Psychiatric Annals

CME Article 

Impact of Medical Comorbidity in Biomarker Discovery for Major Depressive Disorder

Andrew Czysz, MD, PhD


The interaction between major depressive disorder (MDD) and other medical conditions is increasingly recognized as an important factor for clinical management and for biomarker development. Many common medical conditions have a bidirectional epidemiologic relationship with MDD that may have roots in shared pathophysiologic, environmental, and psychosocial factors. Furthermore, depression is increasingly recognized as a systemic disease. Understanding this relationship is challenging because of the immense variability between patients with MDD and also within other medical disorders themselves. This includes not only specific symptoms, but also disease severity, duration, disability, and treatment resistance. [Psychiatr Ann. 2020;50(6):239–243.]


The interaction between major depressive disorder (MDD) and other medical conditions is increasingly recognized as an important factor for clinical management and for biomarker development. Many common medical conditions have a bidirectional epidemiologic relationship with MDD that may have roots in shared pathophysiologic, environmental, and psychosocial factors. Furthermore, depression is increasingly recognized as a systemic disease. Understanding this relationship is challenging because of the immense variability between patients with MDD and also within other medical disorders themselves. This includes not only specific symptoms, but also disease severity, duration, disability, and treatment resistance. [Psychiatr Ann. 2020;50(6):239–243.]

Understanding the relationship between major depressive disorder (MDD) and other medical conditions is critical for developing biomarkers that aid in the diagnosis, treatment, and prevention of MDD. Candidate biomarkers for depression have expanded beyond monoamine targets and now include pathways across the entire body.1 Particular attention, however, has focused on biomarkers related to metabolic, cardiovascular, neurologic, and immunologic processes, although many large clinical trials in depression contributing to this knowledge base exclude patients with significant medical comorbidity. These candidate biomarkers include laboratory tests that are already readily available like high-sensitivity C-reactive protein and hemoglobin A1c, as well as molecular and imaging markers that are not yet used at all in clinical care. It is also increasingly recognized that diseases related to these systems are disproportionately prevalent in patients with MDD. Together, these observations raise two important questions. First, which medical conditions are more prevalent in patients with depression? Second, when comorbidity exists, does one disease cause the other, or are there common risk factors? Biomarkers for both depression and these medical comorbidities across the trajectory of the disease courses are necessary to elucidate answers to these questions.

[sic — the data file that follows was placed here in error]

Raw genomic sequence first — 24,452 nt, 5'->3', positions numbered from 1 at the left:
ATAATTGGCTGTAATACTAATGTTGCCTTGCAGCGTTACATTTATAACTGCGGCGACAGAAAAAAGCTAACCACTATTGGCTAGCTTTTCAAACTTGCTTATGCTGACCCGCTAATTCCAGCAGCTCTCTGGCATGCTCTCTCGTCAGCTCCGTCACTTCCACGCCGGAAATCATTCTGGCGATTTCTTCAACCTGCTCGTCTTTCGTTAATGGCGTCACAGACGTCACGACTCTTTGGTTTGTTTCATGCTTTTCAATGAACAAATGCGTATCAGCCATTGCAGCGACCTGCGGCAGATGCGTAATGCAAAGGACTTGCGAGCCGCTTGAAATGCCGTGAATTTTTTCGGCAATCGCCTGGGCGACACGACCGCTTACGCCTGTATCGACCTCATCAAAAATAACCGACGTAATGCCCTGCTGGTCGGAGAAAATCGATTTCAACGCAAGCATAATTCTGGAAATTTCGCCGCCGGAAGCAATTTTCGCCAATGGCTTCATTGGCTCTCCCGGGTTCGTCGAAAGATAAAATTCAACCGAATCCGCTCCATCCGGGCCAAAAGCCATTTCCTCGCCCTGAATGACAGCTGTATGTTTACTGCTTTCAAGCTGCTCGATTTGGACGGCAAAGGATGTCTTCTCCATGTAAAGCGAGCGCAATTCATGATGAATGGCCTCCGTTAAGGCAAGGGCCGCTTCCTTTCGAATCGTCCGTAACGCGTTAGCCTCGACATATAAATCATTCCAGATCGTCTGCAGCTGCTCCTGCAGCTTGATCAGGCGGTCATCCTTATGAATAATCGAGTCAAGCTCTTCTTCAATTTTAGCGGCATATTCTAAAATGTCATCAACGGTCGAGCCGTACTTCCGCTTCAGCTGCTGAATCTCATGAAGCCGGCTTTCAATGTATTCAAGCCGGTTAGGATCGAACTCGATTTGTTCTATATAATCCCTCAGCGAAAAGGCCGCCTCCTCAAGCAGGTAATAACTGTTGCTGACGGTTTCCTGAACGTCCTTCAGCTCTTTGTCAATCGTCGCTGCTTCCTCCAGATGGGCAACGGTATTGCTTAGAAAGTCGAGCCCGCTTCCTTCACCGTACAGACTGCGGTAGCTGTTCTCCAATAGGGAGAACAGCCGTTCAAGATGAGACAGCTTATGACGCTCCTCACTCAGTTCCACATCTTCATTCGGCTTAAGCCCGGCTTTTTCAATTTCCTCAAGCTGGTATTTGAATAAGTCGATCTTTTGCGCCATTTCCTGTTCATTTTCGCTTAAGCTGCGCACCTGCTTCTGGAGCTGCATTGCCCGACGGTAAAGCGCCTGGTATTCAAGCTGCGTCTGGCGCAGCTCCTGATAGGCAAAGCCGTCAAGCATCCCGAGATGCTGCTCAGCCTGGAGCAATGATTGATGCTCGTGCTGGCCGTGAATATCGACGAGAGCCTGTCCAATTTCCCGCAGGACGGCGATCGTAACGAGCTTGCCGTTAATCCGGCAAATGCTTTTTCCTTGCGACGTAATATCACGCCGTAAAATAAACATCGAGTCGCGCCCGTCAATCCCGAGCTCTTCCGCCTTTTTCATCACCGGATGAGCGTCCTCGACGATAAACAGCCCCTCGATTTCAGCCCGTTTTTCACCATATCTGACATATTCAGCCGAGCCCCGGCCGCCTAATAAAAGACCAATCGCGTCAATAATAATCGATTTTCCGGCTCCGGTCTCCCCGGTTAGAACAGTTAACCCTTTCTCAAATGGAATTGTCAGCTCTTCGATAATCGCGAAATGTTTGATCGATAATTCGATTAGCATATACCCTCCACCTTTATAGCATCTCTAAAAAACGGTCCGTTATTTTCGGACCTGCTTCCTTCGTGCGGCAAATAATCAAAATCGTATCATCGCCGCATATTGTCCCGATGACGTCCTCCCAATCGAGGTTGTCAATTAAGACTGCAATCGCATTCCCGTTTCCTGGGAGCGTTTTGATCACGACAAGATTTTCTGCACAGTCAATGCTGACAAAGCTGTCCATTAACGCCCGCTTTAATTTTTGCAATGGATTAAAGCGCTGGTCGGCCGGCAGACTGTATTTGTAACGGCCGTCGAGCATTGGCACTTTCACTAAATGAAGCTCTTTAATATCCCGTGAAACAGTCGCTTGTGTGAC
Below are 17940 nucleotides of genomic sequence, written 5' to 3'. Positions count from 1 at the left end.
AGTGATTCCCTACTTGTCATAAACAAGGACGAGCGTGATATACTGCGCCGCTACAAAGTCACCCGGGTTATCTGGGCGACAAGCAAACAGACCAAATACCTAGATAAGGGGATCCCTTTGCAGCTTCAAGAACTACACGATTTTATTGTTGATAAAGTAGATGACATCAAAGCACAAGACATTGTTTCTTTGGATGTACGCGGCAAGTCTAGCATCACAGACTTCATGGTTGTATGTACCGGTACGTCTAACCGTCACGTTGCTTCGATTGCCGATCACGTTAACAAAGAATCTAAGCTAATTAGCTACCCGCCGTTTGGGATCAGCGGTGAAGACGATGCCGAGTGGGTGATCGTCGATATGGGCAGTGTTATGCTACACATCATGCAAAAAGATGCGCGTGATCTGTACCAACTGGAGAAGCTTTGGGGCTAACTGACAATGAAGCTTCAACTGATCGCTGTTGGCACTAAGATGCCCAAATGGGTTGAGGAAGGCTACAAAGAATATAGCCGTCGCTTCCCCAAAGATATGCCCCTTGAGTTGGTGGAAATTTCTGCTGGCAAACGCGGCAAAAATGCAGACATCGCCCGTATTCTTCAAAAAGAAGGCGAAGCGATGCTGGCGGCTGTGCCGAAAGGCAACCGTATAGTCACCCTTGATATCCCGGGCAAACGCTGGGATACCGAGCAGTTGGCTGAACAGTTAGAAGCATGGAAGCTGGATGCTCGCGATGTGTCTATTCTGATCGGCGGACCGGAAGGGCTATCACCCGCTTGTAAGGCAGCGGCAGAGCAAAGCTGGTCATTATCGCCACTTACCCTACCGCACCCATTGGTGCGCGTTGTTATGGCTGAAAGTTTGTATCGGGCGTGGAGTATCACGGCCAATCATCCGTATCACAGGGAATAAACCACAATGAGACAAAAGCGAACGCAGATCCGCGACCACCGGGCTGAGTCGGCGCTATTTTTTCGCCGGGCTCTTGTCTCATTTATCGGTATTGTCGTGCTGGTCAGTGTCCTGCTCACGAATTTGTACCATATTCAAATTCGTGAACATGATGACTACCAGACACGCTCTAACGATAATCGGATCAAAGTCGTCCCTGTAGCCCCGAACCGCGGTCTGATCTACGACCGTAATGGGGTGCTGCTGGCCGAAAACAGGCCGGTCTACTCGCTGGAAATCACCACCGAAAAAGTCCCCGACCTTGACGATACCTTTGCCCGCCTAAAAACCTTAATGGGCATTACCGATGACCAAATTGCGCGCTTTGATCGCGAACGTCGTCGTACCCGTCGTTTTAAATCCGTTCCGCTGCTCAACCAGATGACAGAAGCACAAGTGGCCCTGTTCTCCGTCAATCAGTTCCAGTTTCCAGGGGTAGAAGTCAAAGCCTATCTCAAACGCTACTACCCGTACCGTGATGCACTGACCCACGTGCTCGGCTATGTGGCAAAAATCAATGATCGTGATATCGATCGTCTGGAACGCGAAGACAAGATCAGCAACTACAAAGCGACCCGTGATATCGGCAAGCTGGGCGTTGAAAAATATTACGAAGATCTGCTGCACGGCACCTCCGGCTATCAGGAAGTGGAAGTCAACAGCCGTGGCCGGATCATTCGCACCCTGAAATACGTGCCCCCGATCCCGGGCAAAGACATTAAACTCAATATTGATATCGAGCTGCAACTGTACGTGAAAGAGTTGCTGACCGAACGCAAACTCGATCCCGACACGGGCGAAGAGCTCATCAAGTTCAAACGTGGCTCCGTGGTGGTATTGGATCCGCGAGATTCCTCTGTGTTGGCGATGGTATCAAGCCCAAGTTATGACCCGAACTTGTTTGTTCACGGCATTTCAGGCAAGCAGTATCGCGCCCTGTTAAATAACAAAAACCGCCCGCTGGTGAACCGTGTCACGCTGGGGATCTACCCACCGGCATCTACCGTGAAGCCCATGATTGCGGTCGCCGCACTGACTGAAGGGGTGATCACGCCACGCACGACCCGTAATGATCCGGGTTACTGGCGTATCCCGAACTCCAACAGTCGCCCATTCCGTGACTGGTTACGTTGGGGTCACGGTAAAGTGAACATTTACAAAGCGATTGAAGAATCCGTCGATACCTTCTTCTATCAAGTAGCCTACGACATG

Epidemiology of Medical Comorbidity With MDD

In a longitudinal analysis from the Canadian National Population Health Survey, the presence of any long-term medical condition was associated with nearly double the risk of developing a depressive episode at 2-year follow-up.2 Similar results have been found in specific disorders, such as diabetes, myocardial infarcts, cerebrovascular disease, HIV, cancer, and multiple sclerosis.3 Other studies have examined this association in the opposite direction—the onset of medical conditions in patients with MDD. For example, patients with a history of depression had about twice the risk of developing obesity.4